Dialysis tubing is a type of tubing used in medicine to remove toxins from a patient's bloodstream. It is effective for this purpose because it is a semipermeable membrane, allowing some particles to pass through while blocking others, and so can be used as a filter. This kind of tubing is used primarily in kidney dialysis to treat people who suffer from diminished or lost kidney function.
The tubing itself consists primarily of cellulose, an organic polymer from which the cell walls of plants are made. Cell walls are semipermeable structures that regulate the entry and exit of materials in the plant cells, so cellulose is naturally suited for use as a filter. Unmodified cellulose by itself has problems with biocompatibility and can trigger parts of the immune system, and so modern dialysis tubing uses modified materials such as cellulose acetate or the cellulose-derived bioplastic cellophane. Synthetic polymers such as polyvinylpyrrolidone can also be used to make dialysis tubing.
The kidneys play an important role in purifying the bloodstream of toxins, and in the absence of treatment, total loss of kidney function is quickly fatal. Dialysis is used to supplement or replace this function in people suffering from kidney injury or disease. The most common method of kidney dialysis, called hemodialysis, makes use of dialysis tubing.
In hemodialysis, blood from the patient is pumped out of him or her through a needle or catheter to a dialysis machine. The dialysis tubing is inside the machine, surrounded by a sterilized solution called a dialysate or diffusate. The dialysate is most commonly water with electrolytes, sugars, or other substances as solutes, with the precise composition varying according to the needs of the patient.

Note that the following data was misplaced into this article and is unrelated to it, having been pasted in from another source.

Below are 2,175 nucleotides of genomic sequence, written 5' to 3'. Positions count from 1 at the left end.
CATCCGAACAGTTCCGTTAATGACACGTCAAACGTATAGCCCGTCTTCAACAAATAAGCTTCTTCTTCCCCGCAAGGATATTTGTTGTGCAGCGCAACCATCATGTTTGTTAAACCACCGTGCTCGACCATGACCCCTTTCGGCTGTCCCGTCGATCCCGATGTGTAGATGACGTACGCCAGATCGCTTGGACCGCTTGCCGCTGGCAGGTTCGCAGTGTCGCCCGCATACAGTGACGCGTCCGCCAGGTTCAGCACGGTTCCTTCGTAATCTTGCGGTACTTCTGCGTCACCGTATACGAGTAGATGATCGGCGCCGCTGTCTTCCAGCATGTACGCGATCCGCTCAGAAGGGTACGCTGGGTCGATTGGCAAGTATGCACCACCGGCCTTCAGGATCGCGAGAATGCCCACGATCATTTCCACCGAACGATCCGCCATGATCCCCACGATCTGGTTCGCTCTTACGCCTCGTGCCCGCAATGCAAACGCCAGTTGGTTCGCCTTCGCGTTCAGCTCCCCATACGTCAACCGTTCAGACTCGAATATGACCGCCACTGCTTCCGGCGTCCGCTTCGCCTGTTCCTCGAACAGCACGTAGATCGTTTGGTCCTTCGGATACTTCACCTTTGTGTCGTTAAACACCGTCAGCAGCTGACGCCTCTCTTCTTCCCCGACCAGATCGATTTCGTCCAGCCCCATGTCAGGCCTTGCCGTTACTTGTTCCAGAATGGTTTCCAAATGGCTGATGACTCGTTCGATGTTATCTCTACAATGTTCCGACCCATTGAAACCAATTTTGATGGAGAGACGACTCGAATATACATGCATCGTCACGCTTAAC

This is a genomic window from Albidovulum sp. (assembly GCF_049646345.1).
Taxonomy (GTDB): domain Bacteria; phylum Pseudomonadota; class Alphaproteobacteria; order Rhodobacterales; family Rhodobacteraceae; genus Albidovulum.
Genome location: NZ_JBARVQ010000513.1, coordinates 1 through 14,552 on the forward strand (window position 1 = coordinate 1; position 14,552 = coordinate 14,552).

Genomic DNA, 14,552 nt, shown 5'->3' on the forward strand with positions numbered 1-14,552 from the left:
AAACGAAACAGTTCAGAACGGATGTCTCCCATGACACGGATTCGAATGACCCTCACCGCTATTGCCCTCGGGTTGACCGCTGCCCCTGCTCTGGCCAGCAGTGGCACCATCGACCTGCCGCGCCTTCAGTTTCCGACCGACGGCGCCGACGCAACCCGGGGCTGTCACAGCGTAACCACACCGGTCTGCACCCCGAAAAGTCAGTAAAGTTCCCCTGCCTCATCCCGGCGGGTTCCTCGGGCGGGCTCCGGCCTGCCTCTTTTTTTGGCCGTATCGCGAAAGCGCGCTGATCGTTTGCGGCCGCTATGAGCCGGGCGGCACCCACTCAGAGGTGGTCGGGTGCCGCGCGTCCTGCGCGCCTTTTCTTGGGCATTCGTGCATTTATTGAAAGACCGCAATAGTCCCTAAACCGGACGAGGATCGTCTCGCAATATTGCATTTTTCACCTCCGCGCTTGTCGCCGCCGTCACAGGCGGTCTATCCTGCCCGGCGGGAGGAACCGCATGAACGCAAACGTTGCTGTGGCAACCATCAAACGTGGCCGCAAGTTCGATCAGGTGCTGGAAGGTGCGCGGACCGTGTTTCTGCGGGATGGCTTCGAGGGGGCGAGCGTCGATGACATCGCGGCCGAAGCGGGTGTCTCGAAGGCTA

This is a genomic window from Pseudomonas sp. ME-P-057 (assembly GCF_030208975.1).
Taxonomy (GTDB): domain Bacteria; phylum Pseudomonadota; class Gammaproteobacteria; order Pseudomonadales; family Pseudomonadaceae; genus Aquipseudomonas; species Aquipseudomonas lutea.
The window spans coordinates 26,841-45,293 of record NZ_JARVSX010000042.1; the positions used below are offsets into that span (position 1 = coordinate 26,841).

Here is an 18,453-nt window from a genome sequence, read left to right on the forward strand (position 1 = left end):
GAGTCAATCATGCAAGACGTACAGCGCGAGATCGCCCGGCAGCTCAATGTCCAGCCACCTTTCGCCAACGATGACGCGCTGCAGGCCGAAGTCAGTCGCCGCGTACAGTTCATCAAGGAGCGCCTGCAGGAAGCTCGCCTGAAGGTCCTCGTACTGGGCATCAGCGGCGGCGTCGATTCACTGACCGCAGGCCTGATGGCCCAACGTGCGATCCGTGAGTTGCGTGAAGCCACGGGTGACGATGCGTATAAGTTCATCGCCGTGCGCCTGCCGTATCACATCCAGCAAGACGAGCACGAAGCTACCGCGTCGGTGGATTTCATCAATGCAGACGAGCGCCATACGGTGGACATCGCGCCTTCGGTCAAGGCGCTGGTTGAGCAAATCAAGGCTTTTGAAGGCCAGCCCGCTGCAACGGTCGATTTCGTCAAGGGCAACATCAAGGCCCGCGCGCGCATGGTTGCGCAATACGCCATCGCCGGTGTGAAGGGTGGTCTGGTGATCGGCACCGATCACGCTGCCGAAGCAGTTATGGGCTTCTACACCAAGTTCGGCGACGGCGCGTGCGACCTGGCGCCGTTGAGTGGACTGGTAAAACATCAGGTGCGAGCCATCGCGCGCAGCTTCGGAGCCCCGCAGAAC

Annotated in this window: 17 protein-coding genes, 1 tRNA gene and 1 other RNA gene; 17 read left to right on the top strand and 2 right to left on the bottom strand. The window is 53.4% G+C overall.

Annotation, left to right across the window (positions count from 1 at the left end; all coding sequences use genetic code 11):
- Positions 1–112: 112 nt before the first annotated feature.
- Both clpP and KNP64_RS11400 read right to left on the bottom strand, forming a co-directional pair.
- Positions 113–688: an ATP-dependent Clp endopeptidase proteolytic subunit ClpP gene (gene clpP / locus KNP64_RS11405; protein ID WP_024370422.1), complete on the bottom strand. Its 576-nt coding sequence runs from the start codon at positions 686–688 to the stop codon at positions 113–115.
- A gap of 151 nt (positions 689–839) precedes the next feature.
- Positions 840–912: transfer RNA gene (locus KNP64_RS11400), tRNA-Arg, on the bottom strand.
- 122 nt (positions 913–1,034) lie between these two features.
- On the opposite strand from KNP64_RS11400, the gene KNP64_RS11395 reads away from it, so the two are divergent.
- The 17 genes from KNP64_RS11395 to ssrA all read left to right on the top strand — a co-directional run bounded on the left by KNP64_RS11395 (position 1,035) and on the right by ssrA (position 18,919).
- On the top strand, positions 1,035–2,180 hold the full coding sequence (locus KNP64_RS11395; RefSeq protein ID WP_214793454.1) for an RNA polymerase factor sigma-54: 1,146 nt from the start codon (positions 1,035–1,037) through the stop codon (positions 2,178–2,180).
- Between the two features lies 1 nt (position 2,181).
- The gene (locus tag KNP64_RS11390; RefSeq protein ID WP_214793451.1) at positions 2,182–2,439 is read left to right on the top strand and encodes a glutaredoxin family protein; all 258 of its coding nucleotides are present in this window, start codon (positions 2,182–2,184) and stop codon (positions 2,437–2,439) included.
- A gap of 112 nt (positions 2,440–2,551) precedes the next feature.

Particles naturally spread themselves out from areas of higher concentration into areas of lower concentration if allowed to do so, a process called diffusion, and dialysis exploits this process. As blood flows through the dialysis tubing, waste product molecules concentrated in the blood diffuse through the semipermeable tubing into the solution in the dialysis machine until their levels in the blood and dialysate are in equilibrium. Desirable substances can also be prevented from diffusing out of the blood by including the same substances in the dialysate, reducing or eliminating the difference in concentration that causes diffusion. This process cleans the blood of the toxins that would normally be filtered out by the kidneys, and the blood is then pumped back into the patient's own circulatory system.